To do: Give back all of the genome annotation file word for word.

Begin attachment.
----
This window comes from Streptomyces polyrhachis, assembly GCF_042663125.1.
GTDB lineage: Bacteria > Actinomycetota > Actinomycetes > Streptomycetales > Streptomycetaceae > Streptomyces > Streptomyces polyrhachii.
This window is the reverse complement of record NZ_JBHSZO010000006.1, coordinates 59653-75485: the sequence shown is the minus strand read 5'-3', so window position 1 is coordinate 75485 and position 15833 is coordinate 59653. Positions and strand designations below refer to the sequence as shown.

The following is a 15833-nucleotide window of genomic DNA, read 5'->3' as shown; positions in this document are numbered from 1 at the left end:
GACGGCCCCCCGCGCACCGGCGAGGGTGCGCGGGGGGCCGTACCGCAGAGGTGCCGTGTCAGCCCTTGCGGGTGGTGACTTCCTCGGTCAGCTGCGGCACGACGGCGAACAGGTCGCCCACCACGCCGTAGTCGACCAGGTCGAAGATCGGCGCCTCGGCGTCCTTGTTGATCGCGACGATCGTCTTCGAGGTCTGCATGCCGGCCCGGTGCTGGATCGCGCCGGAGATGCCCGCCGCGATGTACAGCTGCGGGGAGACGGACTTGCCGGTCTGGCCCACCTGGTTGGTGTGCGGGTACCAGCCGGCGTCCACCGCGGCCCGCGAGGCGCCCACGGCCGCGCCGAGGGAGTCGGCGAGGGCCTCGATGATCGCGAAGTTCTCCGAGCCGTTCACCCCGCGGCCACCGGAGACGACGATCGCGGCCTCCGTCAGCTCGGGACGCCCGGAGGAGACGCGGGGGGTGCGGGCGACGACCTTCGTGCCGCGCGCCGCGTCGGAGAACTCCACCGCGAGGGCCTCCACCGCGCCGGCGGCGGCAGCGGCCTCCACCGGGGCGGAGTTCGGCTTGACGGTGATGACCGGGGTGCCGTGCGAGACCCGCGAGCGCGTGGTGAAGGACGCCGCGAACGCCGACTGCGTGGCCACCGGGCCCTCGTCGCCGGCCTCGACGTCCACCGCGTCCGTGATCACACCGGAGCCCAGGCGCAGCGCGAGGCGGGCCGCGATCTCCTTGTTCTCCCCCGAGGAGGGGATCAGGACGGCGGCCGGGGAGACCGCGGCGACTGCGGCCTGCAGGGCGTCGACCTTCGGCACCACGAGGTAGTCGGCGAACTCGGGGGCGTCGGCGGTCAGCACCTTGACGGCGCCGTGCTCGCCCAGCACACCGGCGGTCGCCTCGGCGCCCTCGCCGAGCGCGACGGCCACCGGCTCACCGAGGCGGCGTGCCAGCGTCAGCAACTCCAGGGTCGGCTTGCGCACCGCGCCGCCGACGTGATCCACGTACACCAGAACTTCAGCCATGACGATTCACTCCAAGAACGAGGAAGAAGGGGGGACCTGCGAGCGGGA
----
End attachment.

This window comes from Streptomyces polyrhachis, assembly GCF_042663125.1.
GTDB lineage: Bacteria > Actinomycetota > Actinomycetes > Streptomycetales > Streptomycetaceae > Streptomyces > Streptomyces polyrhachii.
This window is the reverse complement of record NZ_JBHSZO010000006.1, coordinates 59653-75485: the sequence shown is the minus strand read 5'-3', so window position 1 is coordinate 75485 and position 15833 is coordinate 59653. Positions and strand designations below refer to the sequence as shown.

The following is a 15833-nucleotide window of genomic DNA, read 5'->3' as shown; positions in this document are numbered from 1 at the left end:
GACGGCCCCCCGCGCACCGGCGAGGGTGCGCGGGGGGCCGTACCGCAGAGGTGCCGTGTCAGCCCTTGCGGGTGGTGACTTCCTCGGTCAGCTGCGGCACGACGGCGAACAGGTCGCCCACCACGCCGTAGTCGACCAGGTCGAAGATCGGCGCCTCGGCGTCCTTGTTGATCGCGACGATCGTCTTCGAGGTCTGCATGCCGGCCCGGTGCTGGATCGCGCCGGAGATGCCCGCCGCGATGTACAGCTGCGGGGAGACGGACTTGCCGGTCTGGCCCACCTGGTTGGTGTGCGGGTACCAGCCGGCGTCCACCGCGGCCCGCGAGGCGCCCACGGCCGCGCCGAGGGAGTCGGCGAGGGCCTCGATGATCGCGAAGTTCTCCGAGCCGTTCACCCCGCGGCCACCGGAGACGACGATCGCGGCCTCCGTCAGCTCGGGACGCCCGGAGGAGACGCGGGGGGTGCGGGCGACGACCTTCGTGCCGCGCGCCGCGTCGGAGAACTCCACCGCGAGGGCCTCCACCGCGCCGGCGGCGGCAGCGGCCTCCACCGGGGCGGAGTTCGGCTTGACGGTGATGACCGGGGTGCCGTGCGAGACCCGCGAGCGCGTGGTGAAGGACGCCGCGAACGCCGACTGCGTGGCCACCGGGCCCTCGTCGCCGGCCTCGACGTCCACCGCGTCCGTGATCACACCGGAGCCCAGGCGCAGCGCGAGGCGGGCCGCGATCTCCTTGTTCTCCCCCGAGGAGGGGATCAGGACGGCGGCCGGGGAGACCGCGGCGACTGCGGCCTGCAGGGCGTCGACCTTCGGCACCACGAGGTAGTCGGCGAACTCGGGGGCGTCGGCGGTCAGCACCTTGACGGCGCCGTGCTCGCCCAGCACACCGGCGGTCGCCTCGGCGCCCTCGCCGAGCGCGACGGCCACCGGCTCACCGAGGCGGCGTGCCAGCGTCAGCAACTCCAGGGTCGGCTTGCGCACCGCGCCGCCGACGTGATCCACGTACACCAGAACTTCAGCCATGACGATTCACTCCAAGAACGAGGAAGAAGGGGGGACCTGCGAGCGGGA